Trapped in Darkness (Peter Maxwell-Davies, Miss Donnithorne’s Maggot; Barry Conyngham, The Apology of Bony Anderson)
Metropolis New Music Festival
Syzygy Ensemble’s double bill at the Metropolis New Music Festival features two one-person chamber operas with sparse instrumentation and disturbing sprechgesang in the tradition of Pierrot Lunaire and Eight Songs for a Mad King. With Syzygy’s playful humour and energy you almost forget the themes of death, decay and madness passing over the stage, onto a platform, into the seat next to you and out the door.
The affective amnesia is not all Syzygy’s fault; the themes are tressed up in thoroughly-enjoyable atonal silliness and replete with moments of tonal relief. In Miss Donnithorne’s Maggot (a “maggot” being a kind of dance, thank you very much), Peter Maxwell-Davies questionably imagines the inner workings of a deranged spinster left at the altar and still in her wedding dress ten years later. The putrefying metre-tall cake in the middle of the stage (actually, the marzipan looked in pretty good nick but for the cobwebs) does not so much represent the protagonist’s sexual organs as stand in for them. The awe, the panic, the hatred Miss Donnithorne (Judith Dodsworth) feels towards her own body is expressed towards her cake-body in such evocative lines as “for the gatehouse of my cake, all one wound of roses, is the open crimson endless petal throat of a rat. That closes.” In case you didn’t get it the first time she also makes a “v”-gesture towards her groin and shrieks “cake, cake, cake.”
Some audience members may recognise Miss Havisham from Dickens’ Great Expectations in the character of Miss Donnithorne and ask “why did Maxwell-Davies transplant Miss Havisham to Sydney?” In fact, Miss Eliza Emily Donnithorne was a real Sydney-sider who, according to the Australian Dictionary of Biography, was allegedly left at the altar by her husband-to-be in 1856 and lived as a recluse beside her rotting wedding feast until her death in 1886. Matt Murphy has since dug around in some archives and found that there is no evidence to suggest that news of Miss Donnithorne reached Dickens in time for the writing of Great Expectations (1860–61), especially considering that Miss Donnithorne’s story doesn’t appear in the media until 1890 and there is no record of Miss Donnithorne’s intended marriage, struck out or not, in the banns of her church or the civil marriage register.
The salon at the Melbourne Recital Centre is an ideal venue for chamber opera. The clear acoustic communicates the minutest vocal articulation, while the intimate space allows performers to get right up in the faces of the audience. Miss Donnithorne’s Maggot could have further exploited this opportunity. Dodsworth expressed a “bored child” sort of absurdity rather than the character’s desperation and discomfort. Anything less raises the question of why such a character would be made to writhe around on stage. I suspect this is a question more for Maxwell-Davies than Dodsworth, as there is no doubt that humour is a central requirement of the score.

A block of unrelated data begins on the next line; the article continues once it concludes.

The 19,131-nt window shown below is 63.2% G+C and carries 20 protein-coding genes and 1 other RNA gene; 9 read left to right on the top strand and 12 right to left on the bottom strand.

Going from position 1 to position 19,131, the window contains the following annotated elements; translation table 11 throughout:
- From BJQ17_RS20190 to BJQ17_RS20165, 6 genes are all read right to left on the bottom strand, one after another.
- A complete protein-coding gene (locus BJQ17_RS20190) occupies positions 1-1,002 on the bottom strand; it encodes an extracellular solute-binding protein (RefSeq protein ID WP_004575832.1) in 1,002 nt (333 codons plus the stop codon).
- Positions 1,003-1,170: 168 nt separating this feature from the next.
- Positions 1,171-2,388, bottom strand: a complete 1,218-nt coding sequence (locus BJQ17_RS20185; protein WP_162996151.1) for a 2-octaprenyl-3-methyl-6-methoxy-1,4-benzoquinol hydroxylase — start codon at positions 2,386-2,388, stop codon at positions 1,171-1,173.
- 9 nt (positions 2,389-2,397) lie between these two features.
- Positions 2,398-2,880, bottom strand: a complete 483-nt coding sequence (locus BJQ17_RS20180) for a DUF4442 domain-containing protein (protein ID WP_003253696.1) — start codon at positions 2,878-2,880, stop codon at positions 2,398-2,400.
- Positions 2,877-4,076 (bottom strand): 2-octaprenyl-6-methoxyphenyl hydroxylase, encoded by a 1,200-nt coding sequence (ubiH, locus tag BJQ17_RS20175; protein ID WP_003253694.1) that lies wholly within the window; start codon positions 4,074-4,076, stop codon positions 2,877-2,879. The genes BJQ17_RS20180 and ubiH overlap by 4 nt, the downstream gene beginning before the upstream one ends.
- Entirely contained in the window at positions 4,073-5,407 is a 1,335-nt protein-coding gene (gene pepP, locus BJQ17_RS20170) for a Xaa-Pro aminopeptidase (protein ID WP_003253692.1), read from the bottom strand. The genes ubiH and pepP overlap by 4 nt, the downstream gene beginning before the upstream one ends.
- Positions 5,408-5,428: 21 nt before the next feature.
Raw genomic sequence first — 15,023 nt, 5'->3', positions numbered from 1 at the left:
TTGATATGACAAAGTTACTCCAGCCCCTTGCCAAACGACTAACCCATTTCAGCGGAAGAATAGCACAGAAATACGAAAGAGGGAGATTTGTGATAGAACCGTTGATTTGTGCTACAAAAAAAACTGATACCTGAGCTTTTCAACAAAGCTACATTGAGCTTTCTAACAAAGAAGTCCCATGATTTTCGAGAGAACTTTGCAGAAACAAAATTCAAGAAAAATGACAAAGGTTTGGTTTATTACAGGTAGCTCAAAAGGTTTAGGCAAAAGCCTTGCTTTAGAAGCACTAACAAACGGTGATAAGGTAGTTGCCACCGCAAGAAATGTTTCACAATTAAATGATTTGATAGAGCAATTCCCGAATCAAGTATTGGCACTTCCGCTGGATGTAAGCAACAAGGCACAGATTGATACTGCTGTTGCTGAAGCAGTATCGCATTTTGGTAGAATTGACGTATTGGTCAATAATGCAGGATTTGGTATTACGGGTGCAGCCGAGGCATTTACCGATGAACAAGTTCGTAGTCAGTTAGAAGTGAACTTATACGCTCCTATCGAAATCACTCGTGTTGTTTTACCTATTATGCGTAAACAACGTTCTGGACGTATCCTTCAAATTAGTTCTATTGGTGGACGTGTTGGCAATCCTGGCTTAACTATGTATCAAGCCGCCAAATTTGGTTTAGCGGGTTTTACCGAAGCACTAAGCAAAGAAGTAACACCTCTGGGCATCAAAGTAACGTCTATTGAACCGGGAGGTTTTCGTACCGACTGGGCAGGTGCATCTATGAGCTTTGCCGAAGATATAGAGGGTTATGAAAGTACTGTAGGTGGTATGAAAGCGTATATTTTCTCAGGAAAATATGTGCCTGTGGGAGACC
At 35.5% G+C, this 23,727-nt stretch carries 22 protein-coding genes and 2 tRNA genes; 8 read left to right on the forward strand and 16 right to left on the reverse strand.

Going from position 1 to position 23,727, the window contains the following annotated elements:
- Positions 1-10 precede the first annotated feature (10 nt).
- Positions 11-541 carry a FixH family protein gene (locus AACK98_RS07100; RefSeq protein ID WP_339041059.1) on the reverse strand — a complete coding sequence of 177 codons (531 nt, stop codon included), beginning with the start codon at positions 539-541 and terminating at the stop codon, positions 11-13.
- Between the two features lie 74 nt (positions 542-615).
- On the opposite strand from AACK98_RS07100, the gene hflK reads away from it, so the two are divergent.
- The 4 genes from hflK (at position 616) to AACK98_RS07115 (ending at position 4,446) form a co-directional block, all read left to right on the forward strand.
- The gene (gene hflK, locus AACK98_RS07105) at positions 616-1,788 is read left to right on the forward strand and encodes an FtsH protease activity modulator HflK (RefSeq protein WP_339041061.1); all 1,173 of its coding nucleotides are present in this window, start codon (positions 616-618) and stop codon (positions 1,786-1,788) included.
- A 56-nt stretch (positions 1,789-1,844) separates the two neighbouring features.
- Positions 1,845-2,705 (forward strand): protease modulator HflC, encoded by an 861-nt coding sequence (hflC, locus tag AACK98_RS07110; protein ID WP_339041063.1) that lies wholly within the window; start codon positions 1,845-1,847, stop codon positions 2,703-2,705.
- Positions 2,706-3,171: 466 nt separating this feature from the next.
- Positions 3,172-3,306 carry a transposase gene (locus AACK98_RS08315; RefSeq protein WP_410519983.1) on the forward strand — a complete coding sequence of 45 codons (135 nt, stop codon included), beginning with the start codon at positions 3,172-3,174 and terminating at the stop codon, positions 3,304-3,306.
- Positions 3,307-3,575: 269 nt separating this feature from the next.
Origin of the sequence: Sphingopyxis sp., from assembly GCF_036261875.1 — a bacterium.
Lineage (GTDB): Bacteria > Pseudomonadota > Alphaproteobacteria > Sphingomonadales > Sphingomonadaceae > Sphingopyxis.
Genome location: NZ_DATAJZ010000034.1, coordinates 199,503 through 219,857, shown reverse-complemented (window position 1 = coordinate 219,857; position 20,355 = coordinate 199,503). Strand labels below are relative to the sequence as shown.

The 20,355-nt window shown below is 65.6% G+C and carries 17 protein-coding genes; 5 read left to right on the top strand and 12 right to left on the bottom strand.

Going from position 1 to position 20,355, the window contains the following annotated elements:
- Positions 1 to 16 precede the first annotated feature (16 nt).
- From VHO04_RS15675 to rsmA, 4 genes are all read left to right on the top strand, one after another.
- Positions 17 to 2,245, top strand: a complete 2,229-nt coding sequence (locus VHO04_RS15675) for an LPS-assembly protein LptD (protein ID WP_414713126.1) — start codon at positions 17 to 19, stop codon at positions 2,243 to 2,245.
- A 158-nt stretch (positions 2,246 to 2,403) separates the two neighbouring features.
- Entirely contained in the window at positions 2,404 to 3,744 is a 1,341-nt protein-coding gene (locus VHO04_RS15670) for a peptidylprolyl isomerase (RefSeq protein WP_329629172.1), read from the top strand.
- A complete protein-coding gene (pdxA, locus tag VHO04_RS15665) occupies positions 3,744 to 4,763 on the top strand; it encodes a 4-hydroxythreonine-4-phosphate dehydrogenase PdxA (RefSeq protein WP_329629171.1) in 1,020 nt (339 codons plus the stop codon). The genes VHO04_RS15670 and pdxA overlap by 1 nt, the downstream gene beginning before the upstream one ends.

The Apology of Bony Anderson is a far more sympathetic, earnest piece by Barry Conyngham based on the life of convict Charles Anderson, who was chained to a rock on Goat Island in Sydney Harbour around 1835. Bony (Christopher Richardson) enters complete with raised scars from over 1200 lashes that he received before finally being transported to Norfolk Island under the relatively benevolent watch of prison reformer Alexander Maconochie. Feeding animals better cared-for than himself he retells the story of his transportation to Australia and brutal punishment in a strong, lucid voice full of stoic acceptance and pity.
Syzygy asked that the musicians be integrated into the performance. In response director John Paul Fischbach asked “how far the musicians were willing to go.” The ensemble was placed in a position of authority over the actors, whether as servant-carers in Miss Donnithorne’s Maggot or as soldiers in The Apology of Bony Anderson. The usual nods for musical cues were transformed into wary glances and shared disgust. More direct interaction led to Leigh Harrold’s priceless forbearance of Miss Donnithorne’s sexual advances, flautist Laila Engle’s coaxing Miss Donnithorne off of the ground with a fluttering flute solo and Jenny Khafagi’s scaring the advancing woman away with a spiky, flortando ostinato. Having seen such a performance in the salon, a room in which every twitch of a musician’s face is clearly visible to the audience, I cannot imagine a chamber opera any other way.